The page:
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Homeland Security Boat Ride
Posted by Susan Stark

The ferry that runs from Staten Island to Manhattan and back is undeniably one the greatest free boat rides in the world, if not THE greatest. It provides a stunning view of the New York Harbor, from the Verrazano Bridge connecting Staten Island with Brooklyn and defining the border between the harbor and the ocean, to the Statue of Liberty and Lower Manhattan. Tourists from all over the world experience this ride, as well as locals looking for a cheap, fun activity. But the ferry is also an absolute necessity for the 70,000 Staten Islanders who commute to Manhattan to work each day.

And ever since that fateful day six years ago on the 11th of September, the ferry experience has suffered.

For Staten Islanders like myself, we have a painful reminder of the missing Twin Towers, because they used to be the first thing we saw of Manhattan when coming down to the ferry terminal. Now we only see the absence of them.

After the attacks, the ferry was suspended for ordinary traffic, and only “essential personnel” where allowed into Manhattan (rescue workers, policemen, firemen, etc.). It wasn’t until the following Monday, on the 17th, that the ferry was open to foot traffic again.

But, in a certain way, the Staten Island Ferry is still suspended. The carefree boat ride isn’t what it used to be.

It started with the unfortunate but necessary suspension of car-ferry service, in which Islanders and other New Yorkers could drive their vehicles onto the ferry and across the water. Fear of car bombs put a stop to that. Car-ferry service has not resumed.

Worse, as far as I’m concerned, is the banning of musicians on the ferry. We used to have performers come on the ferry, much in the same way the subway still does today. Now they’re not allowed, allegedly because passengers wouldn’t be able to hear announcements over the PA system. However, I don’t ever remember the music being so loud that we couldn’t hear the loudspeaker. That enjoyment is a casualty of September 11th.

Another troublesome difference was the installation of security cameras on the boat. Apologists would say that, like the car-ferry and musician ban, this protects us. But I feel like I’m in a department store rather than on a free ferry ride, with roving little cameras fixing their beady little black eyes on me. In any case, the cameras aren’t much use against a terrorist, except for maybe identifying what happened after the act of terror occured, assuming the cameras weren’t disabled either before or after.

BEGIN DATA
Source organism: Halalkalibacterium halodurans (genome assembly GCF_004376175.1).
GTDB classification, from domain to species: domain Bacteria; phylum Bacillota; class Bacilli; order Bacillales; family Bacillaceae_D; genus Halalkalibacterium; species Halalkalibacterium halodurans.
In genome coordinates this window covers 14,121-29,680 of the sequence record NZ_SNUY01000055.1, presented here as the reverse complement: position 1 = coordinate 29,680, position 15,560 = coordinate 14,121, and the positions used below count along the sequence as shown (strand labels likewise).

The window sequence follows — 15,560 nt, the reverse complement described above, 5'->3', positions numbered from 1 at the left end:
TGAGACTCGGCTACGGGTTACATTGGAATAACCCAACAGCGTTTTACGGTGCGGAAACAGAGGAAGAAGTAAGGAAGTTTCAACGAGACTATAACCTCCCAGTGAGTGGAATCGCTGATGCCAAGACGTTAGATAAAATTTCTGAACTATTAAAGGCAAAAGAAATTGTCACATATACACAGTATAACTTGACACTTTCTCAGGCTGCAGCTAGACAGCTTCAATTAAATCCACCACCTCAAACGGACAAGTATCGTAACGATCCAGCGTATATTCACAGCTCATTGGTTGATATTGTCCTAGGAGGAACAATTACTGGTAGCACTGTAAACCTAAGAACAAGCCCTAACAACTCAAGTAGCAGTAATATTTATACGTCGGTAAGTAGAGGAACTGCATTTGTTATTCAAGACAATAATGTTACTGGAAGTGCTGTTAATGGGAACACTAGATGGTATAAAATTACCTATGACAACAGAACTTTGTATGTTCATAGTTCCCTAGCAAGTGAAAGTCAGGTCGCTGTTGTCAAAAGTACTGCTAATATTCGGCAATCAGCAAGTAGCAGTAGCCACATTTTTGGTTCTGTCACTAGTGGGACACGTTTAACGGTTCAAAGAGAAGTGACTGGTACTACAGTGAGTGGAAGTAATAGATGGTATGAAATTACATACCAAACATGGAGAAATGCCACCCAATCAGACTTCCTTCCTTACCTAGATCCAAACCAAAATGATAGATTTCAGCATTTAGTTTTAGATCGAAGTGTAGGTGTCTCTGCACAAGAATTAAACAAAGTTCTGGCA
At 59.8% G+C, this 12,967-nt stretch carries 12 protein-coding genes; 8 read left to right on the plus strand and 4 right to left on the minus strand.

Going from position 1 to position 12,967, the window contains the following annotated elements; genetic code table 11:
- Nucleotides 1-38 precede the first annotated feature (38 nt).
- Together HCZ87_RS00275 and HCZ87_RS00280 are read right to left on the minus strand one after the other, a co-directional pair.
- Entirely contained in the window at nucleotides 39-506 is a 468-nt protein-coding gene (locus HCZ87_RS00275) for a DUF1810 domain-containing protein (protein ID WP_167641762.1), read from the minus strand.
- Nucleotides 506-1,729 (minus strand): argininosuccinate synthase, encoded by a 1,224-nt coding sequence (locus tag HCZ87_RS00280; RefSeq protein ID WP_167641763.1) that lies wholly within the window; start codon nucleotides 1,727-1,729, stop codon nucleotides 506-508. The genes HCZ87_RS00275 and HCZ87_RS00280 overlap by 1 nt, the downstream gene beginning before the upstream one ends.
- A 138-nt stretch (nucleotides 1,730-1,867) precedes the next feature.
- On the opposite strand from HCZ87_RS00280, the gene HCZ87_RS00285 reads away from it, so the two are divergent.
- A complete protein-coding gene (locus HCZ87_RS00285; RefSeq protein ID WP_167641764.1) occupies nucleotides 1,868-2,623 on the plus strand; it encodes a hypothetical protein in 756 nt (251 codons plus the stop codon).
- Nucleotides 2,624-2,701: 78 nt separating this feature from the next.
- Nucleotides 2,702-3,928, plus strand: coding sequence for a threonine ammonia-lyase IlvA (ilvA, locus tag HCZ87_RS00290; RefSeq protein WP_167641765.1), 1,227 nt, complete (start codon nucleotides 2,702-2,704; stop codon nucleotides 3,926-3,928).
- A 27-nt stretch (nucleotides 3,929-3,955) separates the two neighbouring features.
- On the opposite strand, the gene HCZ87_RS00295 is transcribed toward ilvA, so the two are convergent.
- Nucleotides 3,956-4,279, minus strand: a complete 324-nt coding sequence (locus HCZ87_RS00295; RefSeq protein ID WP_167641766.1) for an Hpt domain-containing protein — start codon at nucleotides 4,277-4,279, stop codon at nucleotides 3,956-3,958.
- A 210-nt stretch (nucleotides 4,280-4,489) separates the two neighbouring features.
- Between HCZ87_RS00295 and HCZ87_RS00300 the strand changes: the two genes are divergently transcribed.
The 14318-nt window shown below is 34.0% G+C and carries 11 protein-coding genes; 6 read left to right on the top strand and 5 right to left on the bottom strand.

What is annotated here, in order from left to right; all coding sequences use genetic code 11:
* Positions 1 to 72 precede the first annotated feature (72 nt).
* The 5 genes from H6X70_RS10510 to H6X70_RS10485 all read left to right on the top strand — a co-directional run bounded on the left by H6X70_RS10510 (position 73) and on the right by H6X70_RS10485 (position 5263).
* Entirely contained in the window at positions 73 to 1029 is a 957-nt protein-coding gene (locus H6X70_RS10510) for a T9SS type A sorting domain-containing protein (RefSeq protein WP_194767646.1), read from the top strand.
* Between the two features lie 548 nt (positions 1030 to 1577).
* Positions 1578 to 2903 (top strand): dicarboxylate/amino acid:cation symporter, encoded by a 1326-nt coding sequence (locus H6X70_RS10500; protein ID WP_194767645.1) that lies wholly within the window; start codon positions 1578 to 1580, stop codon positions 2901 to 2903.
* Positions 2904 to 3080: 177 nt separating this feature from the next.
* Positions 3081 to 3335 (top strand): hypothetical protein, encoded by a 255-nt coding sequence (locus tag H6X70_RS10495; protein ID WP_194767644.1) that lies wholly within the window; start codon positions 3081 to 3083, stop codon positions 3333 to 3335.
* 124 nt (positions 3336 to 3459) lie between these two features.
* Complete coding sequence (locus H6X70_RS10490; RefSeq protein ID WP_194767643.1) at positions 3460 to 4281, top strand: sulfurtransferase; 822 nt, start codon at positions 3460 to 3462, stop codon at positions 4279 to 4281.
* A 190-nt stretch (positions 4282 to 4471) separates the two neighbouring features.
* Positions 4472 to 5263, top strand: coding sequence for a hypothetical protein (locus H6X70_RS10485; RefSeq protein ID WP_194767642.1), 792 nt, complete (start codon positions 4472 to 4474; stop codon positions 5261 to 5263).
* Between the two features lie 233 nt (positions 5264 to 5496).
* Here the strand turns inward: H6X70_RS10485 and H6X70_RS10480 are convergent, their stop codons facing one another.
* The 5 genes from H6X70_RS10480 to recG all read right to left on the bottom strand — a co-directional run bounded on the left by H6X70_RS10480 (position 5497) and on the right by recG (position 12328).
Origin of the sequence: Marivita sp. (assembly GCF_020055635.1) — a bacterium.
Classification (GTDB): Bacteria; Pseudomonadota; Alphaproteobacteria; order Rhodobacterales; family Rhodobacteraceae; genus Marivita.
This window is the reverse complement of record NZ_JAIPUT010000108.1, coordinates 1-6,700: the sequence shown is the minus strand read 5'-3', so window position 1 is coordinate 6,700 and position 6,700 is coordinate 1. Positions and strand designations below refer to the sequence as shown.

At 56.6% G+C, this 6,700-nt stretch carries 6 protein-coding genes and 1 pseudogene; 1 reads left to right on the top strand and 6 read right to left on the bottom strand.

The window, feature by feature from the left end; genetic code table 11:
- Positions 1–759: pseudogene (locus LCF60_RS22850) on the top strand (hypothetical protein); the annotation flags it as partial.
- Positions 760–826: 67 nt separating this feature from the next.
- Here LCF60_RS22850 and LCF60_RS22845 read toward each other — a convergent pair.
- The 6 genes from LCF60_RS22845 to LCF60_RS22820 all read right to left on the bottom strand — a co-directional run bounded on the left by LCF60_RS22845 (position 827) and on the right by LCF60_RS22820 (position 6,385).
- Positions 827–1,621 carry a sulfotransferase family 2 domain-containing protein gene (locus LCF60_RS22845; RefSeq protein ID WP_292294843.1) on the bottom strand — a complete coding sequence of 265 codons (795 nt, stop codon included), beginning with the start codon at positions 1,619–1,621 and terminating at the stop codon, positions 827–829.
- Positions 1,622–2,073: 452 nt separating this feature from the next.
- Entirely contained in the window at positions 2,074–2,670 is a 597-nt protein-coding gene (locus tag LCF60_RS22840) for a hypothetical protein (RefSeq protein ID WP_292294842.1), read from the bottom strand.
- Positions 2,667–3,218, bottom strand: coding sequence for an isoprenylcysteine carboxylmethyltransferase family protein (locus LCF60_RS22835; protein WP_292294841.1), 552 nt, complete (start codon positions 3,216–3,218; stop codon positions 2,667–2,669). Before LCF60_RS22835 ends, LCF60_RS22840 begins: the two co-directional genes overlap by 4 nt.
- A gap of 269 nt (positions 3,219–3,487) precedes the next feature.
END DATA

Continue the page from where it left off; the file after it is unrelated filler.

And if the musician ban and department-store cameras weren’t bad enough, there is the Coast Guard. I shouldn’t ever regret the presence of the Coast Guard, because of their search-and-rescue training. But on the little Coast Guard boat that escorts the ferry occasionally, there’s a wicked-looking semi-automatic perched up right were it can swivel and shoot a ferry passenger at will. Ostensibly, any shot-down ferry passenger will be a terrorist, but mistakes can be made, and innocent bystanders can be hit instead.

And, to top it all off, just last week I was on the ferry listening to my radio, when an NYPD helicopter decided to trail the boat, loud enough to drown out what I was listening to. I was outside on the top deck, so I got a pretty good view of the helicopter circling around the boat. Finally it “faced” me and started moving sideways, like some weird, flying crab. Presumably there might have been a reason for it’s presence, but if anything was happening on the boat, I don’t see what good a helicopter could’ve done.

I always believe that an ounce of prevention is worth a pound of cure, and sensible precautions such as banning cars and using dogs to inspect bags and packages are necessary. The rest of it, unfortunately, is just a lessening of enjoyment and a waste of the taxpayers’ money.